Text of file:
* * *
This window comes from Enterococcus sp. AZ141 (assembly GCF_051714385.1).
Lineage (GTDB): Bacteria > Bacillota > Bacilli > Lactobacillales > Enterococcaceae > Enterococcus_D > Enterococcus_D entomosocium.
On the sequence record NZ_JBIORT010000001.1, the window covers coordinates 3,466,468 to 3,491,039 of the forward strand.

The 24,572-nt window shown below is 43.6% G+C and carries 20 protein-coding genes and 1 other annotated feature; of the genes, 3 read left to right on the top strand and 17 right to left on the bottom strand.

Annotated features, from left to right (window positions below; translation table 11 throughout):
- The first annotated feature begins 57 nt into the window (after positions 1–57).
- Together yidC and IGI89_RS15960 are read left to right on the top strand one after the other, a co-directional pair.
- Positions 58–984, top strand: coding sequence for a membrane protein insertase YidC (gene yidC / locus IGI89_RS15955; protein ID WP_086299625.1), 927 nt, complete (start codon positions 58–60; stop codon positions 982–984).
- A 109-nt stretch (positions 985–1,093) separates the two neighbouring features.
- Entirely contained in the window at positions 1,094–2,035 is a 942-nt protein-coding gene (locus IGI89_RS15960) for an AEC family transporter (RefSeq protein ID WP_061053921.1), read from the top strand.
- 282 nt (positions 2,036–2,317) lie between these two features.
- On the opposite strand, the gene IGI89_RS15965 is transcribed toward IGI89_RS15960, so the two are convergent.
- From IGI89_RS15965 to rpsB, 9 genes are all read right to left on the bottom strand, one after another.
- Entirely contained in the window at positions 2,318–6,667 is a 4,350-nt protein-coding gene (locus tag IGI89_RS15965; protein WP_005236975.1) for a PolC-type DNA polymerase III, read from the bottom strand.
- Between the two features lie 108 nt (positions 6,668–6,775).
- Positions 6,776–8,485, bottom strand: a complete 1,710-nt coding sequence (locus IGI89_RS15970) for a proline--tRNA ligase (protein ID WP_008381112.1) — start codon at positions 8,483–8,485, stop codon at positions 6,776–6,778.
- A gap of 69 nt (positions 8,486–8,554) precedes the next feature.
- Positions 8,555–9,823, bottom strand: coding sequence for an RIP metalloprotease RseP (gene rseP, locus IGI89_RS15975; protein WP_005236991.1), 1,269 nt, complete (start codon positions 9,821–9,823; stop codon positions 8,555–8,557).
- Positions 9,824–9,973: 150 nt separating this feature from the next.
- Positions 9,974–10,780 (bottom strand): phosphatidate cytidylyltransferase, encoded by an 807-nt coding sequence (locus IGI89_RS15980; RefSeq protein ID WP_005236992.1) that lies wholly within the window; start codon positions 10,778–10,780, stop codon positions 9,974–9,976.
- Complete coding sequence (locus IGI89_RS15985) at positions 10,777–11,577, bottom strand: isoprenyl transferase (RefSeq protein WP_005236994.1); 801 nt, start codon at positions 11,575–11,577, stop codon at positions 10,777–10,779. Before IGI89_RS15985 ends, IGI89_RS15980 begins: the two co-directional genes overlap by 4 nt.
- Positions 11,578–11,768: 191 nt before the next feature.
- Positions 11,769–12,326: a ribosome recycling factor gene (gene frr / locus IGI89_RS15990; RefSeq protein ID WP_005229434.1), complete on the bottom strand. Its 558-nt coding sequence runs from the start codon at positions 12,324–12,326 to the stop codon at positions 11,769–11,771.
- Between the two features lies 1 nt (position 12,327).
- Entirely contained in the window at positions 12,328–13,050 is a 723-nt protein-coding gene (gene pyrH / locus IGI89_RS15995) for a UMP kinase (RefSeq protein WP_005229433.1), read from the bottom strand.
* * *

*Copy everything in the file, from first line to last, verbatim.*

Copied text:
This window comes from Enterococcus sp. AZ141 (assembly GCF_051714385.1).
Lineage (GTDB): Bacteria > Bacillota > Bacilli > Lactobacillales > Enterococcaceae > Enterococcus_D > Enterococcus_D entomosocium.
On the sequence record NZ_JBIORT010000001.1, the window covers coordinates 3,466,468 to 3,491,039 of the forward strand.

The 24,572-nt window shown below is 43.6% G+C and carries 20 protein-coding genes and 1 other annotated feature; of the genes, 3 read left to right on the top strand and 17 right to left on the bottom strand.

Annotated features, from left to right (window positions below; translation table 11 throughout):
- The first annotated feature begins 57 nt into the window (after positions 1–57).
- Together yidC and IGI89_RS15960 are read left to right on the top strand one after the other, a co-directional pair.
- Positions 58–984, top strand: coding sequence for a membrane protein insertase YidC (gene yidC / locus IGI89_RS15955; protein ID WP_086299625.1), 927 nt, complete (start codon positions 58–60; stop codon positions 982–984).
- A 109-nt stretch (positions 985–1,093) separates the two neighbouring features.
- Entirely contained in the window at positions 1,094–2,035 is a 942-nt protein-coding gene (locus IGI89_RS15960) for an AEC family transporter (RefSeq protein ID WP_061053921.1), read from the top strand.
- 282 nt (positions 2,036–2,317) lie between these two features.
- On the opposite strand, the gene IGI89_RS15965 is transcribed toward IGI89_RS15960, so the two are convergent.
- From IGI89_RS15965 to rpsB, 9 genes are all read right to left on the bottom strand, one after another.
- Entirely contained in the window at positions 2,318–6,667 is a 4,350-nt protein-coding gene (locus tag IGI89_RS15965; protein WP_005236975.1) for a PolC-type DNA polymerase III, read from the bottom strand.
- Between the two features lie 108 nt (positions 6,668–6,775).
- Positions 6,776–8,485, bottom strand: a complete 1,710-nt coding sequence (locus IGI89_RS15970) for a proline--tRNA ligase (protein ID WP_008381112.1) — start codon at positions 8,483–8,485, stop codon at positions 6,776–6,778.
- A gap of 69 nt (positions 8,486–8,554) precedes the next feature.
- Positions 8,555–9,823, bottom strand: coding sequence for an RIP metalloprotease RseP (gene rseP, locus IGI89_RS15975; protein WP_005236991.1), 1,269 nt, complete (start codon positions 9,821–9,823; stop codon positions 8,555–8,557).
- Positions 9,824–9,973: 150 nt separating this feature from the next.
- Positions 9,974–10,780 (bottom strand): phosphatidate cytidylyltransferase, encoded by an 807-nt coding sequence (locus IGI89_RS15980; RefSeq protein ID WP_005236992.1) that lies wholly within the window; start codon positions 10,778–10,780, stop codon positions 9,974–9,976.
- Complete coding sequence (locus IGI89_RS15985) at positions 10,777–11,577, bottom strand: isoprenyl transferase (RefSeq protein WP_005236994.1); 801 nt, start codon at positions 11,575–11,577, stop codon at positions 10,777–10,779. Before IGI89_RS15985 ends, IGI89_RS15980 begins: the two co-directional genes overlap by 4 nt.
- Positions 11,578–11,768: 191 nt before the next feature.
- Positions 11,769–12,326: a ribosome recycling factor gene (gene frr / locus IGI89_RS15990; RefSeq protein ID WP_005229434.1), complete on the bottom strand. Its 558-nt coding sequence runs from the start codon at positions 12,324–12,326 to the stop codon at positions 11,769–11,771.
- Between the two features lies 1 nt (position 12,327).
- Entirely contained in the window at positions 12,328–13,050 is a 723-nt protein-coding gene (gene pyrH / locus IGI89_RS15995) for a UMP kinase (RefSeq protein WP_005229433.1), read from the bottom strand.